SWAN Newsletter #14
June 6, 2007


Attended and reported by Watson Fisher.

Mr. Brian St. John, an engineer with McCormick Taylor, made a brief presentation to the committee regarding an effort underway to study the handling of pedestrian and bicycle traffic associated with the future highway improvements planned for I-83 from I-81 south to the Swatara township line. He said that he would be giving the Planning Commission a briefing on the study at their meeting on June 13, 2007. The concern is to be able to address early in the planning process the need to provide properly for safe pedestrian and bicycle traffic along local roadways that go over or under the interstate. Of particular concern are the Route 22 overpass and the adjacent Colonial Road intersection, the Union Deposit overpass, and the Elmerton Avenue overpass. There will need to be coordination between this effort and the Walnut Street Corridor Study.

Presentation of the final draft of the Greenway Plan will be made to the Supervisors at their meeting on June 19, 2007. The committee members received booklets from the consultants which the consultants will use in their presentation to the Supervisors. After that meeting the consultants will finalize the their work and the final plan will be available in July.

The committee’s initial charge was to develop with the consultants a detailed master plan as a guide for constructing new hiking and biking trails throughout the township. With the completion of the plan the supervisors will decide whether or not to disband the committee. Whatever happens the committee felt there remained items that needed to be addressed. There were the major ongoing questions of obtaining government and corporate funding, how to handle private donations that came with requests for special dedications, dealing with matching fund donations, insuring that costs of trail maintenance were met long term, etc. There will be a need to establish priorities and constantly revise the overall schedule. An immediate priority is to relate to any needed interaction with the Linglestown Square project now getting underway. Another is to interact with the Walnut Street Corridor Study, and another is to recognize any need for possible land acquisition.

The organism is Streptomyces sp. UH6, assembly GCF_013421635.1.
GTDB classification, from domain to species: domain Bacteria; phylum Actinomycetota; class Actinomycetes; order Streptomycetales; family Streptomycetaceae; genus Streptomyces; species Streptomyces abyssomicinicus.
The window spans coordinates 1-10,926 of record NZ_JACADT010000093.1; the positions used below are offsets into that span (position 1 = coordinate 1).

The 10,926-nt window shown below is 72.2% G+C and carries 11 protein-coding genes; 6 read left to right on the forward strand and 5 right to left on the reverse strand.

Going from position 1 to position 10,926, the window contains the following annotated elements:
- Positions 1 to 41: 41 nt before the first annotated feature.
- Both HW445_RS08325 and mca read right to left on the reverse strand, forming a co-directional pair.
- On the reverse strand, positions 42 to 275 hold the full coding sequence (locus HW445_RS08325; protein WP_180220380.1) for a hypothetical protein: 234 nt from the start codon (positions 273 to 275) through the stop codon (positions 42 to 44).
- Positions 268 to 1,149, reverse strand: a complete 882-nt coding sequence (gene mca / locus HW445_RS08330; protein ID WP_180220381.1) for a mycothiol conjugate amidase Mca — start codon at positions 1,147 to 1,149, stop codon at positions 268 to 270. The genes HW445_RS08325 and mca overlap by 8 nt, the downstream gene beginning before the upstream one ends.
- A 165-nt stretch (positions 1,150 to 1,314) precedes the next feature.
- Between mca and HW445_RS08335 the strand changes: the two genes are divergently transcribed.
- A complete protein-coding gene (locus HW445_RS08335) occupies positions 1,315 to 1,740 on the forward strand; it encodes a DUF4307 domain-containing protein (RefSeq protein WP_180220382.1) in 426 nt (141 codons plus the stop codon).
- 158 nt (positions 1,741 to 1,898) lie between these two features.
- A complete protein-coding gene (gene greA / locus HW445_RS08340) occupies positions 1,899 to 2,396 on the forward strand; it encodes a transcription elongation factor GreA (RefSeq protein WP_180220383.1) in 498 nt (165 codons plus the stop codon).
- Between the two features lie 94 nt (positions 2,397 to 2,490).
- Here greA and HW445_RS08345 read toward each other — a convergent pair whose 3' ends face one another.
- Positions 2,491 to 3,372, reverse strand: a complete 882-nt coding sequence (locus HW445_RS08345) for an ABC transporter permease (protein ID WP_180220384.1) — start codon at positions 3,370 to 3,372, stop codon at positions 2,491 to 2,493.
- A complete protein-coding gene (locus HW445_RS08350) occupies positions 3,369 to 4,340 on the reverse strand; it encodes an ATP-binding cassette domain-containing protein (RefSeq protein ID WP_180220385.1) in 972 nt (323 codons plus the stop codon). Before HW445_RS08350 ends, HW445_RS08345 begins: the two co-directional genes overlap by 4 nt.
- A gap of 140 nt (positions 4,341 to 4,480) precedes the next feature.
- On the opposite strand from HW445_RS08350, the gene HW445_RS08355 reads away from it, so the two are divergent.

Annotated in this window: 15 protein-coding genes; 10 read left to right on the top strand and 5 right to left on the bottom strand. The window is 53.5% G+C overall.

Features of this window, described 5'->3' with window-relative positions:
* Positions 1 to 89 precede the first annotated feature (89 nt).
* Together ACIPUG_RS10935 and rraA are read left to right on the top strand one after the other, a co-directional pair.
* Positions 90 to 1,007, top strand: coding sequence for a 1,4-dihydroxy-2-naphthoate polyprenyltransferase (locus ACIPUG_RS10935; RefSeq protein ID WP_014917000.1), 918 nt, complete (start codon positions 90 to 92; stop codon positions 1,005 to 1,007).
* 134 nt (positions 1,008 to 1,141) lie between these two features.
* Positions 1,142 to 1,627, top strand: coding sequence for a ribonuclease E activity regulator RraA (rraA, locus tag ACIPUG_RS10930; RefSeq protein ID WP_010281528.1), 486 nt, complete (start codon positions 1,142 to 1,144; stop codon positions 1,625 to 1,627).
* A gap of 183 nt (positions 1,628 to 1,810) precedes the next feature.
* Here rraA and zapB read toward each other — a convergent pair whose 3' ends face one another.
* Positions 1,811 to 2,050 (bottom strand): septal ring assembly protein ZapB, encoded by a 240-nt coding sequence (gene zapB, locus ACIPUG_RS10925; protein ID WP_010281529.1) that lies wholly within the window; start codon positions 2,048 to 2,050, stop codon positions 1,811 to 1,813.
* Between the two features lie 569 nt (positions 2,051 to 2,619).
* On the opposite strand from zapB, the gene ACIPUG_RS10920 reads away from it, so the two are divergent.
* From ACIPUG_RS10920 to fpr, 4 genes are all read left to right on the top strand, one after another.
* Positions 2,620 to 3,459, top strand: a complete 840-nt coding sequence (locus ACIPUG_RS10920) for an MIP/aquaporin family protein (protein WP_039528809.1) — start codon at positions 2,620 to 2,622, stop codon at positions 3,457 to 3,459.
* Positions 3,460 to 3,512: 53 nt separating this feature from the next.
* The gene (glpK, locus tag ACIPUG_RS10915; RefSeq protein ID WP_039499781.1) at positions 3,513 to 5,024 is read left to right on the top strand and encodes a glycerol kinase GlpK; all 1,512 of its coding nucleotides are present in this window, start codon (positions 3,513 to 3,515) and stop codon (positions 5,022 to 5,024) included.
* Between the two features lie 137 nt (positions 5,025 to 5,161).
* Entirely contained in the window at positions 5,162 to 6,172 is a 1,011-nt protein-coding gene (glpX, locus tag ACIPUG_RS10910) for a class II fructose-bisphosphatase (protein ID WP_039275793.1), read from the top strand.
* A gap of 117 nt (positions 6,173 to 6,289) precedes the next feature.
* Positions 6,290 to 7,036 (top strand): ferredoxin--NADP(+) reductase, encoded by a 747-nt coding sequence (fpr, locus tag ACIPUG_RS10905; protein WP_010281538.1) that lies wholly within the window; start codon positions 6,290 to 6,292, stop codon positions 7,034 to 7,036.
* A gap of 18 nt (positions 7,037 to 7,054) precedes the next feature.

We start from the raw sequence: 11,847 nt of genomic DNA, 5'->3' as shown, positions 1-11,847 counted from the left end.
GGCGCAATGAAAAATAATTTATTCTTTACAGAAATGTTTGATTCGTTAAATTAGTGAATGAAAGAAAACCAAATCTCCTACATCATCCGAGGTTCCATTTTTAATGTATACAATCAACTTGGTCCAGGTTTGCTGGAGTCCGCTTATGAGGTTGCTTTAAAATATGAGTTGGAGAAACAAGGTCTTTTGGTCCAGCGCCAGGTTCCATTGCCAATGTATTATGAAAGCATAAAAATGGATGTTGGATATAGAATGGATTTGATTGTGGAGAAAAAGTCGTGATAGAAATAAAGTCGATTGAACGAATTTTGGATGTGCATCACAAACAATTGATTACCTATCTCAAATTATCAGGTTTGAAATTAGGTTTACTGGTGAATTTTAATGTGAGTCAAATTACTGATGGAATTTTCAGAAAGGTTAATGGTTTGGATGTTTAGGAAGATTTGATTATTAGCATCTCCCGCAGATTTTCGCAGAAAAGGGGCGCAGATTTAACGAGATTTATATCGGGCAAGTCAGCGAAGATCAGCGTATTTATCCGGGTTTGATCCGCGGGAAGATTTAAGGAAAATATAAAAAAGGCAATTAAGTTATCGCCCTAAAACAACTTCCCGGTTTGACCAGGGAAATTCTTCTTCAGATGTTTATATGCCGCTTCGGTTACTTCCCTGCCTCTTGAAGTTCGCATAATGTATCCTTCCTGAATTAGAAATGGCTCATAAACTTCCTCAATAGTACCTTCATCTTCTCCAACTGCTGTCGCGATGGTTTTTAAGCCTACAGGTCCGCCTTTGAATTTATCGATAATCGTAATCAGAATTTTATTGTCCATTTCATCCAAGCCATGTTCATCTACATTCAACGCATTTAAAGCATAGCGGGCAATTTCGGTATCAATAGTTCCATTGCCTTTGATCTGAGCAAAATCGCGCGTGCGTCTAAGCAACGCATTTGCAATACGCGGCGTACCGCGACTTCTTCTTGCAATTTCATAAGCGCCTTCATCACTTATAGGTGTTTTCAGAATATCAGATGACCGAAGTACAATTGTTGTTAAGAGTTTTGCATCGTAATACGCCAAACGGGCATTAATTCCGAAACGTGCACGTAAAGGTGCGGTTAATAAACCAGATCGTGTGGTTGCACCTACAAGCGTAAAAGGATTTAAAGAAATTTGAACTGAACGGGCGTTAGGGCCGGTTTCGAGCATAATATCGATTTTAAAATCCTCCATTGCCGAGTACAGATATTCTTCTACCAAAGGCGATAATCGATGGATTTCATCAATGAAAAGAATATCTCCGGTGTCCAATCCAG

Committee members expressed concern that following the presentation and acceptance of the plan there needed to be ways to maintain the momentum that had been created by the effort so far with all the township boards and committees and with the local citizens groups. It will also be necessary to educate the public so the trail plan has a chance of being realized. Mr. Chris Johnston, member of the committee and member of the Parks and Recreation Board, thanked all the members of the committee for all their hard work and dedication and requested that they remain strong advocates of the trail plan in the future.

Wednesday, June 6, 2007


Attended by Eric Epstein and Watson Fisher. Reported by Watson Fisher.